What did you use for windows and where did you get it?
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Re: Lexan question

#9 Post by John_Heard » Fri Mar 07, 2014 10:59 am

I just bought a 4x8 3/16" thick sheet at Regal Plastics. I used that to make everything except the front window. $154 w/tax.

It is NOT scratch resistant, but I figured for $154 bucks compared to the Maurgaurd prices, I can afford to change it out often and still come out ahead. The Maurguard is better, just pretty expensive compared to regular lexan sheet.

They probably make scratch resistant sheets but probably double price? I didn't look into that at the time.

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Re: Lexan question

#10 Post by supernova » Fri Mar 07, 2014 11:06 am

Thank you for the info.
The 3/16 laid down and curved ok I guess? I'm only using it on the sides. The front and back glass was professionally installed so I'm leaving in for now.
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Re: Lexan question

#11 Post by John_Heard » Fri Mar 07, 2014 11:48 am

Yeah, the 3/16 isn't bad for curving really at all. I'm just using stock window felt in the channels. It's not super obvious the side windows are lexan.

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Re: Lexan question

#12 Post by Bruce69Camaro » Wed Jan 20, 2016 6:41 am

Bringing this thread back alive...

John, question about your windows.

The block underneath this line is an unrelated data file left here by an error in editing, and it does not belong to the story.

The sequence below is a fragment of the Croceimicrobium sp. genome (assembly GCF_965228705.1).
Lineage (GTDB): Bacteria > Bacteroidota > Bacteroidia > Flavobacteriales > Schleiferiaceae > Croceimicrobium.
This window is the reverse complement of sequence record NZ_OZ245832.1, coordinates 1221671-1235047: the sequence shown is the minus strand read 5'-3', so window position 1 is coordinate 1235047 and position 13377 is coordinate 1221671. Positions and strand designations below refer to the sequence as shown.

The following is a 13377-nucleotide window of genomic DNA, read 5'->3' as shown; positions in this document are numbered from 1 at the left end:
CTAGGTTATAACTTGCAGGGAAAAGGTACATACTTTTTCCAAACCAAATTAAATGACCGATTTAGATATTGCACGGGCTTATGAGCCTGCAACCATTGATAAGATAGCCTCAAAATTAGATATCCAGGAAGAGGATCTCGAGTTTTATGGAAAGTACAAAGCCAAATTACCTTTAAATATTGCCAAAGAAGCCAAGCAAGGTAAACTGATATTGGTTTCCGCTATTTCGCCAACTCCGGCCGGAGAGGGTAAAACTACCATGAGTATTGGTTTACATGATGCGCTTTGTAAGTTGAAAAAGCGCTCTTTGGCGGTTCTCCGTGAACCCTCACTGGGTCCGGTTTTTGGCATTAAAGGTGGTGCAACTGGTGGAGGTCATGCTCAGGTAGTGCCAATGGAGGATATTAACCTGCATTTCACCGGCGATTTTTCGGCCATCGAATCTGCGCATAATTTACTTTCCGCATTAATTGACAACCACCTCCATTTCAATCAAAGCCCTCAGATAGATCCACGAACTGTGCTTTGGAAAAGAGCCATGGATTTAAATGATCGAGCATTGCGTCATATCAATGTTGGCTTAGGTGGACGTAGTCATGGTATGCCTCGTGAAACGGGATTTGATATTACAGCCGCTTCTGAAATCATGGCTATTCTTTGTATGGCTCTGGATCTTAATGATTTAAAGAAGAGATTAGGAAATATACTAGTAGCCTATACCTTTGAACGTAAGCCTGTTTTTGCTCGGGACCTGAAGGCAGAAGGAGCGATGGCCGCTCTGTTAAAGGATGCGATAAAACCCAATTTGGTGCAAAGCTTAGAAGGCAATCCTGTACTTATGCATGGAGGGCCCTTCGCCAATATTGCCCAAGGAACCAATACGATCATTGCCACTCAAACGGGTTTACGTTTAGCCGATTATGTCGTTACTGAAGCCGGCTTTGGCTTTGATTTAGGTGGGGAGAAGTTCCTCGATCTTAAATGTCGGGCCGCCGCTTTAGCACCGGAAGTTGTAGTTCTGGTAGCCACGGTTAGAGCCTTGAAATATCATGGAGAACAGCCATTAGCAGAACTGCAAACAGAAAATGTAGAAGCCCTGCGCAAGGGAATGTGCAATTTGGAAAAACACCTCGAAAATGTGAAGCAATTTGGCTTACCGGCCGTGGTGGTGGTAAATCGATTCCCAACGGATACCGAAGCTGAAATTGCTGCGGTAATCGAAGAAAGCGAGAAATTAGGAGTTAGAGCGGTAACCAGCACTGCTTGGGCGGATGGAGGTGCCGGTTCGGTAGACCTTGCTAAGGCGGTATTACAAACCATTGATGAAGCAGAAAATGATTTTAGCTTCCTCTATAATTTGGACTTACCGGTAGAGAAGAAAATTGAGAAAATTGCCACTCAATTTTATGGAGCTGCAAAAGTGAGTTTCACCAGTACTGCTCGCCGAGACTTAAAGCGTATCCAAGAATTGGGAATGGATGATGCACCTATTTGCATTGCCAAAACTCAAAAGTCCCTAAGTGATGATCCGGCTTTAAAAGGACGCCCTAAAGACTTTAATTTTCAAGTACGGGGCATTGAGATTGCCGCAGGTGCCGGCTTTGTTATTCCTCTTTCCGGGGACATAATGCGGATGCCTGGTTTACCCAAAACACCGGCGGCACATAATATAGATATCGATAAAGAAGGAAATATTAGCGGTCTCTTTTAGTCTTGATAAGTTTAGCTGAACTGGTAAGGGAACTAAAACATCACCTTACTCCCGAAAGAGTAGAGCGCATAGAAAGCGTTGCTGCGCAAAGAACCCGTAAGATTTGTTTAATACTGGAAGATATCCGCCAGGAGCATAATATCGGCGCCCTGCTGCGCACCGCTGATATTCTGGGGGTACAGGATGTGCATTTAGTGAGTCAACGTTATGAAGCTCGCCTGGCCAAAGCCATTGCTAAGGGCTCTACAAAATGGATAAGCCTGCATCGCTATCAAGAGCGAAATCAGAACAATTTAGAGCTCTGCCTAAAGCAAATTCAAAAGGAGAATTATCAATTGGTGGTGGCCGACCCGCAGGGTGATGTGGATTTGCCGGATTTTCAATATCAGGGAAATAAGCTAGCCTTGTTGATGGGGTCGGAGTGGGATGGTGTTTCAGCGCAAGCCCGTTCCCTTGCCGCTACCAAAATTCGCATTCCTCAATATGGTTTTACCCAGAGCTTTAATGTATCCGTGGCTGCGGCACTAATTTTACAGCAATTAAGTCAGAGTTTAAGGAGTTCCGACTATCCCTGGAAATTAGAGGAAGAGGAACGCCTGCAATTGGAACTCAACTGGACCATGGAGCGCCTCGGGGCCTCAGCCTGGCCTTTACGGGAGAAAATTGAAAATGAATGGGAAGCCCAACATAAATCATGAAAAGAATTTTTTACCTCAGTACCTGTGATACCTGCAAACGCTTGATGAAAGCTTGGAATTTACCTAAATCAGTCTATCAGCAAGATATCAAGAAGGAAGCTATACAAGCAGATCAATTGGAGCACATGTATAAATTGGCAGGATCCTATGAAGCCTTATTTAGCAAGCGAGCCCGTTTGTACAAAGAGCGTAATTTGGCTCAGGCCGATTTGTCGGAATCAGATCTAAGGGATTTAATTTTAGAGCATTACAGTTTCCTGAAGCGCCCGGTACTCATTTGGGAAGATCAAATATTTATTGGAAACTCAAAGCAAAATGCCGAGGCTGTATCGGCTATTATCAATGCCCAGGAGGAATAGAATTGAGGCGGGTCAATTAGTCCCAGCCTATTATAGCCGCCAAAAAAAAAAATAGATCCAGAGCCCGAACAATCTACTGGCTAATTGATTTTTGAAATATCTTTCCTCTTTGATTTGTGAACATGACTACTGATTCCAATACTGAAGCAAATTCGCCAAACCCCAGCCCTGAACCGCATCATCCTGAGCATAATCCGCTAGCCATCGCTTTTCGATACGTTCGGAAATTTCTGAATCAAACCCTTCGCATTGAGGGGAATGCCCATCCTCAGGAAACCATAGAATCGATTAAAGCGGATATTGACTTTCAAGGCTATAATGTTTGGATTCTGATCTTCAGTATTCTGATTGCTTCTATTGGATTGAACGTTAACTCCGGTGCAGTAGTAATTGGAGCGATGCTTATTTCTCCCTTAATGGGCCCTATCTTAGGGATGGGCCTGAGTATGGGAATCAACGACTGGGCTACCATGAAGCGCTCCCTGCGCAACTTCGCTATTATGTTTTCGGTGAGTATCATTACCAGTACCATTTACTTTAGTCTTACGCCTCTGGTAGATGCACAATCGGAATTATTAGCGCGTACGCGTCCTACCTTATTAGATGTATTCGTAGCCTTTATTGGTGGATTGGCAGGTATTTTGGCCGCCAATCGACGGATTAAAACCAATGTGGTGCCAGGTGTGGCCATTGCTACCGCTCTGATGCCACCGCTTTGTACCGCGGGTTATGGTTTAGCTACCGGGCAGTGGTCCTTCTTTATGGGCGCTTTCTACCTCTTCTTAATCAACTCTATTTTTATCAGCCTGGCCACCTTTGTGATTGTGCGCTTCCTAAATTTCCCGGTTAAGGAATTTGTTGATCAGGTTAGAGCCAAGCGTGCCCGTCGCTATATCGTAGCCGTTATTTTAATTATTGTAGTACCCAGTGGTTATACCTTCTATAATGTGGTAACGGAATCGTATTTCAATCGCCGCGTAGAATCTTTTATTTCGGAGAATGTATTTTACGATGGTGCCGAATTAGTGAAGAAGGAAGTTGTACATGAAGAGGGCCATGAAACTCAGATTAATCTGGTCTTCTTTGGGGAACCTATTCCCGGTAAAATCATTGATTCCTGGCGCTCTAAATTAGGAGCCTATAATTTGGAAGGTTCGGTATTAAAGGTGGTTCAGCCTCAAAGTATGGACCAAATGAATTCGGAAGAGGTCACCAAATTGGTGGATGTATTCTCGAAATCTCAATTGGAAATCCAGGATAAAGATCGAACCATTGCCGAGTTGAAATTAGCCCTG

Did you use 3/16" for the rear window or 1/8"? I saw you mentioned both sizes but wasn't sure what you used.

I see that you reinstalled the window trim, which I want to as well.

What butyl tape did you use and did you have to go with a thicker tape or was is standard?

Were you able to get away with just using the tape or did you have to put some screws in as well?
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Re: Lexan question

#13 Post by John_Heard » Wed Jan 20, 2016 7:51 am

I used 3/16, regular butyl tape and screws. Worked fine.
Bruce69Camaro wrote:Bringing this thread back alive...

John, question about your windows.

Did you use 3/16" for the rear window or 1/8"? I saw you mentioned both sizes but wasn't sure what you used.

I see that you reinstalled the window trim, which I want to as well.

What butyl tape did you use and did you have to go with a thicker tape or was is standard?

Were you able to get away with just using the tape or did you have to put some screws in as well?

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Re: Lexan question

#14 Post by Bruce69Camaro » Wed Jan 20, 2016 9:09 am

I believe Chris asked this, any issues with flexing?
I was going to wait till it was hot out, cut the pattern and tape it to the glass window and sit it in the sun to heat it up and form the shape.
How much wider all around did you make it or didn't you?
Thanks
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Re: Lexan question

#15 Post by John_Heard » Wed Jan 20, 2016 9:47 am

Yes, the 3/16 windows will flex some on the side and rear. I haven't noticed the front doing it very much though. I suppose that's because of the curvature of the front window.

I'm pretty sure I used the old window for a template, we cut it to rough size then clamped it to the old glass window around the outside and marked it. It might have ended up slightly larger, I know I wanted to have enough room to get the screw heads in there without them showing. Better to cut it big to start with then trim down if necessary.